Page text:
Kitty Takes a Holiday (Kitty Norville #3) - Page 12

“I'll wake you up. Don't worry.”

“I can't stop worrying. Sorry.”

“Go to sleep, Norville.” He raised his hand, started to reach out—for a moment, he seemed about to touch me. I braced for it, my heartbeat speeding up—what was he doing? But he turned around and left the cabin before anything happened.

Slowly, I sat on the sofa, then wrapped myself in the blanket. The cushions were ancient, far too squishy to be comfortable. But it wasn't the floor, so I lay down.

This was a mistake, I thought as I fell asleep. Cormac and I staying in the same house—absolutely a mistake.

I woke up to find Cormac putting a log into the stove. I didn't feel cold. I probably would have let the fire burn

out. Outside the window, the sky was pale. It was morning again already. He closed the door to the stove, then sat back on the rug and watched the flames through the tiny grill in front.

I hadn't moved, and he hadn't noticed that I was awake, watching him. Shadows still darkened his eyes, and his hair had dried ruffled. He'd taken off his jacket and boots—and the gun belt. He wore a black T-shirt and jeans. His arms were pale, muscular.

Suddenly he looked over and caught my gaze staring back.

I stilled the fluttering in my stomach and tried not to react. Just stay cool.

“Is 'Rosco' still out there?” I said.

“Yeah. He fell asleep around two A.M. I expect he'll wake up soon and get out of here.”

“And no dead animal on my porch?”

“None.”

I turned my face into the pillow and giggled, “If it weren't happening to me, this would be downright hilarious.”

“I did find this.” He held out his hand.

I looked at it first, then gingerly opened my hand to accept it. It was a cross made of barbed wire, a single strand twisted back on itself, about the length of my finger. The steel was smooth, the barbs sharp. Not worn or rusted, which meant this hadn't been sitting outside for very long.

“You think this is from my sacrificial fan club?”

“Could be. If so, the question is Did they leave it on purpose, or did they just drop it? If it's on

purpose, then it means something. It's supposed to do something.”

“What?”

“I don't know.”

I could almost feel malevolence seeping out of the thing. Or maybe the barbs just looked scary. “What am I supposed to do with it?”

“I recommend finding somebody with a forge and have them melt the thing into slag. Just in case.”

He thought it was cursed, and he brought the thing into my house? I groaned with frustration. I wanted to throw it, but I set it on the floor instead.

“Why a cross?”

“There's a dozen magic systems that borrow from Christianity. This part of the country, it might be an evangelical sect, or maybe some kind of curandero.”

“Curandero. Mexican folk healer, right?”

“They do all kinds of stuff. Sometimes, they go bad.”

“You know a lot about this sort of thing.”

“It helps, knowing as much as I can. The people who hire me—they're believers. They have to believe in werewolves and magic to call me in the first place. The symbols may be different, the rituals are different, but they all have one thing in common: they believe in the unbelievable. You know what I'm talking about. You're one of them. One of the believers.”

“I only believe because of what I am. I don't know anything about any of it.”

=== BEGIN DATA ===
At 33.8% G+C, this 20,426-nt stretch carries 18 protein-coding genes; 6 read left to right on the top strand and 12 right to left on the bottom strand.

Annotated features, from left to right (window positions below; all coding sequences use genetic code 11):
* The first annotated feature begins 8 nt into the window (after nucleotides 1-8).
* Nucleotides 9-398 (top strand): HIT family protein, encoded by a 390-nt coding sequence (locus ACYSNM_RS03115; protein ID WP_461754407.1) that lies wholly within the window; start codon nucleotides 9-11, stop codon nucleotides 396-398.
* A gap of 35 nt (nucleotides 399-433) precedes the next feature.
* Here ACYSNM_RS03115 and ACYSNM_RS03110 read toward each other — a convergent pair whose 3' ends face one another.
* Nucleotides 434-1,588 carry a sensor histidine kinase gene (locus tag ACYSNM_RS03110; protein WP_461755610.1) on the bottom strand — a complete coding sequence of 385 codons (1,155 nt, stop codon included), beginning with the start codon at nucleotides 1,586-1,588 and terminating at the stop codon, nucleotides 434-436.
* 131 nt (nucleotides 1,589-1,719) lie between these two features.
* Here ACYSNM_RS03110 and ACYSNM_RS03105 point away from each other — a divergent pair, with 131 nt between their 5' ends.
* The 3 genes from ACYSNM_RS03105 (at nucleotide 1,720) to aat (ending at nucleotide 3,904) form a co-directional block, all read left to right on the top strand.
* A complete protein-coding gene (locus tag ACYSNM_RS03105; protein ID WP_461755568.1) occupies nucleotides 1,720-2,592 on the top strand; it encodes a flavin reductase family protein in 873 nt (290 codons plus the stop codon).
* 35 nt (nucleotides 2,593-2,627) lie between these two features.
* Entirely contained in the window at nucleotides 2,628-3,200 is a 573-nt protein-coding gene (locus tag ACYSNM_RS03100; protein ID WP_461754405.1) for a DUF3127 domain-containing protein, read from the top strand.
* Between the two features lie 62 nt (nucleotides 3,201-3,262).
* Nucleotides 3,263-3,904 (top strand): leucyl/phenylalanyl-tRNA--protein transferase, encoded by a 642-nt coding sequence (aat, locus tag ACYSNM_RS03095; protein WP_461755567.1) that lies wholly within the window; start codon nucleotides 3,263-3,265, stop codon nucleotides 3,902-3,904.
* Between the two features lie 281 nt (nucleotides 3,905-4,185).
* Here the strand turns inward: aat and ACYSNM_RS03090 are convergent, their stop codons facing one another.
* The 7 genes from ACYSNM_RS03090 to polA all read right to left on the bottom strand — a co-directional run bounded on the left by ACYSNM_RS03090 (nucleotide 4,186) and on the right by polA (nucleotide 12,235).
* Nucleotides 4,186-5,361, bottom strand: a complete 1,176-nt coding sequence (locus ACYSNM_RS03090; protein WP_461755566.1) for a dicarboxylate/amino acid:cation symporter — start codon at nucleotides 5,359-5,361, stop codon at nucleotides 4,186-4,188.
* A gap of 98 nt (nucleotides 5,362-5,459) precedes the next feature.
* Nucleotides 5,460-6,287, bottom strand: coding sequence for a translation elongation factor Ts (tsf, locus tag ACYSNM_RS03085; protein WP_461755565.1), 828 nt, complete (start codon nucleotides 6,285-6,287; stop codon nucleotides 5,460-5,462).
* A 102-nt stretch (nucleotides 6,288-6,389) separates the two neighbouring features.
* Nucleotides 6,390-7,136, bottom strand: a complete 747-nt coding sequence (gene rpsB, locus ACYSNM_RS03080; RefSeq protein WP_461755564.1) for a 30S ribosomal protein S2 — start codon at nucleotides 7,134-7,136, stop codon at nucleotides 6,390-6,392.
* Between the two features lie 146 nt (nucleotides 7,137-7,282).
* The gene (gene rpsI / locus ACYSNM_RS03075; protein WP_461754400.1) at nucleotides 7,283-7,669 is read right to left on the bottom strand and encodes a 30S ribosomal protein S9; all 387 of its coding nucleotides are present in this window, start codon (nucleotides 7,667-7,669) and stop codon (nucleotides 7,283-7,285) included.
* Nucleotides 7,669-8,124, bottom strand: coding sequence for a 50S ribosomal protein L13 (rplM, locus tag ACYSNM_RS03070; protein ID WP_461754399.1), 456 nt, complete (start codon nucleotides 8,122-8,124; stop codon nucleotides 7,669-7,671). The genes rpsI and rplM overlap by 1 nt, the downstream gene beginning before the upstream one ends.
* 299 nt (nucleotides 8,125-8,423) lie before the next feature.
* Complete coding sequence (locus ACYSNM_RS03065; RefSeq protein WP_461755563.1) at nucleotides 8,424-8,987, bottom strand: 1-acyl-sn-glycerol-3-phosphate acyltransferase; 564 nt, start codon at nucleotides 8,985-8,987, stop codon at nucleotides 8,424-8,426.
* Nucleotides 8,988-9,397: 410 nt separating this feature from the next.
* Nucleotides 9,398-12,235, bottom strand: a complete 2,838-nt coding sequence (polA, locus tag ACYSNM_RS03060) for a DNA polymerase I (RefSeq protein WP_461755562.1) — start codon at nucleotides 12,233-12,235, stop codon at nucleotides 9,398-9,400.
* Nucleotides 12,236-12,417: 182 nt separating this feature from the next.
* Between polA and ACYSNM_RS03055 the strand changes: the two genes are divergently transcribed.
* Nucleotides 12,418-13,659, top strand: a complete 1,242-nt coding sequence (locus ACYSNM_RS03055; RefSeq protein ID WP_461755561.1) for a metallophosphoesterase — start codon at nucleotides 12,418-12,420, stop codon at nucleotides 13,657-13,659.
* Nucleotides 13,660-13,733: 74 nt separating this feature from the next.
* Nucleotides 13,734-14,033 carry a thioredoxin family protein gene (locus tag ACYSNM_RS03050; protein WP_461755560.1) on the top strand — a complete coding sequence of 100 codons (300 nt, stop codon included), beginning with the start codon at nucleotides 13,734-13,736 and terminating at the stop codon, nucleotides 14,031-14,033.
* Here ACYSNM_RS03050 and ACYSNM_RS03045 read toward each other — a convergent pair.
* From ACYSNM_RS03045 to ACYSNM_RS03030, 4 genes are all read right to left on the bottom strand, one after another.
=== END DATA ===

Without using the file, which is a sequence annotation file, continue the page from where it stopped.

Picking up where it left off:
“Hell, I don't know anything. This is just scratching the surface. There's a whole world of freaky shit out there.”

He was being uncharacteristically chatty. I didn't know if it was stress or sleeplessness. Maybe something about sitting in a tiny cabin in front of a wood-burning stove on a cold morning made people personable.

“How did you find out about the freaky shit? I found out the morning after I was attacked—the whole pack stood there telling me, 'Welcome to the family, have fun.' But who told you?”

He smiled, but the expression was thin and cold. “I don't remember anyone telling me werewolves are real. I've always known. My family—we've been hunting lycanthropes for over a hundred years. My dad taught me.”

“How old were you when he died?”

He looked

sharply at me. “Who told you he died?”

“Ben.”

“Bastard,” Cormac muttered.

“That was all he said,” I said quickly. “I asked how you two met and if you'd always been so humorless, and he said you had a right to be humorless. I asked why and he told me.”

He was staring at me, and 1 didn't like it. Among wolves, a stare was a challenge. The thought of a challenge from Cormac made the wolf inside me cringe in terror. 1 couldn't fight Cormac. 1 looked away, hugging the blanket tightly around me.

“You still talk too much, you know that?” Cormac said.

“I know.”

Finally, he said, “I was sixteen. I moved in with Ben and his folks after my dad died. His mother was my dad's sister.”

“Then Ben knew, too. He was part of the family history.”

“Hard to say. I think Aunt Ellen was just as happy to leave it all behind. Jesus, what am I going to tell her?”

“Nothing,” I said wryly. “At least not until the full moon falls on Christmas and Ben has to explain why he's not coming home for the holidays.”

“Spoken with the voice of experience.”

“Yup. If Ben wasn't in on the werewolf hunting from the start, how did you drag him into it?”

“I didn't drag him—”

“Okay, how did you get him started in it?”

“Why do you want to know all this stuff about me?”

“You're interesting.”

Cormac didn't say anything to that, just went back to staring at me with a little too much focus.

I said, “Could you not look at me like that? It's making me nervous.”

“But you're interesting.”

Oh, my. That clenching feeling in my gut wasn't fear— not this time.

I'd kissed Cormac once. It had been another situation like this. We were sitting and talking, and I let the urge overcome my better judgment. And he kissed back, for about a second, before he marched out of the room, calling me a monster.